Several commenters on my last post indicated that they though me too hard on “Free churches.” Wordiness, and not clarity, is sometimes a hallmark of my writing and I wish to clear up what I said and what I intended to communicate.
My post was made in the context of those in the blogosphere and bookosphere, involved with the so-called Emerging Church movement who feel that denominations are due for a systemic failure. It is said that since we all have different interpretations, and we all can only interpret as our uncontrollable paradigm dictates, then a hierarchical structure only serves to oppress and control. Foucalt would be proud.
My main point was a reaction to this. It was not to denounce free-churchmanship as a theological and ontological truth, but to be at least one voice in the EC who thinks there are appropriate places in Christian life for the sort of fellowship and accountability which a group can offer. I am not sold on the word “denomination.” As a good post-modern I know that words only have the value which we determine to give them. So call it a denomination, call it a fellowship, call it a Village; the point remains. That organization needs to exist whereby those things which denominations have traditionally brought us can continue into posterity.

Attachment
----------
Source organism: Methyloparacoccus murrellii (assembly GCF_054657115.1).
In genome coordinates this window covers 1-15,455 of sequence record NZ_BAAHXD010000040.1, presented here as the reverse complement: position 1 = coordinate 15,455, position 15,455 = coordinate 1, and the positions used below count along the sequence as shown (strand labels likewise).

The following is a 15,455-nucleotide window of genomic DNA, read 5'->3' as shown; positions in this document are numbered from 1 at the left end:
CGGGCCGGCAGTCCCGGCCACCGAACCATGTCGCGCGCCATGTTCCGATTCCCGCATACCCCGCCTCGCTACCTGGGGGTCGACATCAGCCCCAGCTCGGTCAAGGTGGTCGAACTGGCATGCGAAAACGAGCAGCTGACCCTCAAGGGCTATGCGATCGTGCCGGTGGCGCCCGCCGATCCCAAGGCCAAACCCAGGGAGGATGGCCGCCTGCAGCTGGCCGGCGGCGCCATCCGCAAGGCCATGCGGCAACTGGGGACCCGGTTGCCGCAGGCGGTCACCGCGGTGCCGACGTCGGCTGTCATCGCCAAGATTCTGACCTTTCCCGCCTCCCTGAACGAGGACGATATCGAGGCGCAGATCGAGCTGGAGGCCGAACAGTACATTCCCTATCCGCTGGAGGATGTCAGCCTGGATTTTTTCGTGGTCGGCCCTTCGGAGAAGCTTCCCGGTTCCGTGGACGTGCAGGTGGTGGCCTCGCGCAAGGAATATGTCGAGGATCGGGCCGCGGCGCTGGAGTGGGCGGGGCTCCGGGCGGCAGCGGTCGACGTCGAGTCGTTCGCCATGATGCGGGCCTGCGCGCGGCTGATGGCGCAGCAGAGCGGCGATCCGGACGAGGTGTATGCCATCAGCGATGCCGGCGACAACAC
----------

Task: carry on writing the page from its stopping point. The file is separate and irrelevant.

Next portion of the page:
It is my contention that often it is a distatste for authority which manifests itself in assertions such as some have made, and not a truly thought out theological argument.
That being said I would like to point those concerned to an old post whereby I think I argued for a radially free-church ecclesiology in response to Reeds posts asking how source(s) of authority can be active in an incredibly diverse Christianity.
My ecclesiology in a nut-shell.
A person “becomes” a Christian by faith in Jesus Christ as the crucified and risen Lord.
When some Christians regularly get together to proclaim that Word, take the Eucharist, operate in the giftings and fruits of the Spirit, and live as disciples including compassion for the poor and abused etc… then that is The Church operating. I do not suppose for one moment that a bishop or a prebytery or a president makes one more of a Church than another.
I hope that clears anything up, but we are always open to sustained debate here!